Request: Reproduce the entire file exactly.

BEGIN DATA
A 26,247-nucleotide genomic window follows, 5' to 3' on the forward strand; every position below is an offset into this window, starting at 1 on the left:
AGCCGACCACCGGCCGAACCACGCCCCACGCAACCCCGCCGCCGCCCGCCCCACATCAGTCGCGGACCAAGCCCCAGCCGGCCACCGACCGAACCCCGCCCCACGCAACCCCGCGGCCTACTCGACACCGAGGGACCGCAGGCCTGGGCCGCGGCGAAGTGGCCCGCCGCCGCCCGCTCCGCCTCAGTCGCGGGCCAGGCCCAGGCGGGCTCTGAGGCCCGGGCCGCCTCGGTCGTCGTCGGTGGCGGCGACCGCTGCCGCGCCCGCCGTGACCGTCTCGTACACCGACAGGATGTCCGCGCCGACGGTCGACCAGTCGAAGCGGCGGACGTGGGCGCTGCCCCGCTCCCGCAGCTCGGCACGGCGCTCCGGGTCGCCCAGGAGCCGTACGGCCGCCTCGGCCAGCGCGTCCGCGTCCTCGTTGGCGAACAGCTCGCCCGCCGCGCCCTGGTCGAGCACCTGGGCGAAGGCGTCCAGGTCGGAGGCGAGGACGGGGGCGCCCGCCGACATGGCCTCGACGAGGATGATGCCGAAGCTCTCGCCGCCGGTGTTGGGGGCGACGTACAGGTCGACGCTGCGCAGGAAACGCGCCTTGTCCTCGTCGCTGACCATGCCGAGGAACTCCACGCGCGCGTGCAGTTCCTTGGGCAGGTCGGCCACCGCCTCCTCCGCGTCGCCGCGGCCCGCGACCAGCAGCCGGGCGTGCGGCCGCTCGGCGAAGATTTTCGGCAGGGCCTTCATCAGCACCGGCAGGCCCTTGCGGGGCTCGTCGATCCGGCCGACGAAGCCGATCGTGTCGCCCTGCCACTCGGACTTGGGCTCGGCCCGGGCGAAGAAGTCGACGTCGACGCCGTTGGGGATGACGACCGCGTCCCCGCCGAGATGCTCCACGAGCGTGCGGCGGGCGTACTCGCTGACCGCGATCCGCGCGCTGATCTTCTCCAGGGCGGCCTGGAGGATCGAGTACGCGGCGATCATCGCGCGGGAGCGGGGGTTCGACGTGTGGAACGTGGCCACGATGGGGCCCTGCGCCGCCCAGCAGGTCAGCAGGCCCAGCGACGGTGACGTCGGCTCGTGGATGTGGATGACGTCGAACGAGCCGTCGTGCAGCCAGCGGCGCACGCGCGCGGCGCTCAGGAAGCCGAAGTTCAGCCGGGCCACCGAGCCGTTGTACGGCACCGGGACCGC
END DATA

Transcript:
A 26,247-nucleotide genomic window follows, 5' to 3' on the forward strand; every position below is an offset into this window, starting at 1 on the left:
AGCCGACCACCGGCCGAACCACGCCCCACGCAACCCCGCCGCCGCCCGCCCCACATCAGTCGCGGACCAAGCCCCAGCCGGCCACCGACCGAACCCCGCCCCACGCAACCCCGCGGCCTACTCGACACCGAGGGACCGCAGGCCTGGGCCGCGGCGAAGTGGCCCGCCGCCGCCCGCTCCGCCTCAGTCGCGGGCCAGGCCCAGGCGGGCTCTGAGGCCCGGGCCGCCTCGGTCGTCGTCGGTGGCGGCGACCGCTGCCGCGCCCGCCGTGACCGTCTCGTACACCGACAGGATGTCCGCGCCGACGGTCGACCAGTCGAAGCGGCGGACGTGGGCGCTGCCCCGCTCCCGCAGCTCGGCACGGCGCTCCGGGTCGCCCAGGAGCCGTACGGCCGCCTCGGCCAGCGCGTCCGCGTCCTCGTTGGCGAACAGCTCGCCCGCCGCGCCCTGGTCGAGCACCTGGGCGAAGGCGTCCAGGTCGGAGGCGAGGACGGGGGCGCCCGCCGACATGGCCTCGACGAGGATGATGCCGAAGCTCTCGCCGCCGGTGTTGGGGGCGACGTACAGGTCGACGCTGCGCAGGAAACGCGCCTTGTCCTCGTCGCTGACCATGCCGAGGAACTCCACGCGCGCGTGCAGTTCCTTGGGCAGGTCGGCCACCGCCTCCTCCGCGTCGCCGCGGCCCGCGACCAGCAGCCGGGCGTGCGGCCGCTCGGCGAAGATTTTCGGCAGGGCCTTCATCAGCACCGGCAGGCCCTTGCGGGGCTCGTCGATCCGGCCGACGAAGCCGATCGTGTCGCCCTGCCACTCGGACTTGGGCTCGGCCCGGGCGAAGAAGTCGACGTCGACGCCGTTGGGGATGACGACCGCGTCCCCGCCGAGATGCTCCACGAGCGTGCGGCGGGCGTACTCGCTGACCGCGATCCGCGCGCTGATCTTCTCCAGGGCGGCCTGGAGGATCGAGTACGCGGCGATCATCGCGCGGGAGCGGGGGTTCGACGTGTGGAACGTGGCCACGATGGGGCCCTGCGCCGCCCAGCAGGTCAGCAGGCCCAGCGACGGTGACGTCGGCTCGTGGATGTGGATGACGTCGAACGAGCCGTCGTGCAGCCAGCGGCGCACGCGCGCGGCGCTCAGGAAGCCGAAGTTCAGCCGGGCCACCGAGCCGTTGTACGGCACCGGGACCGC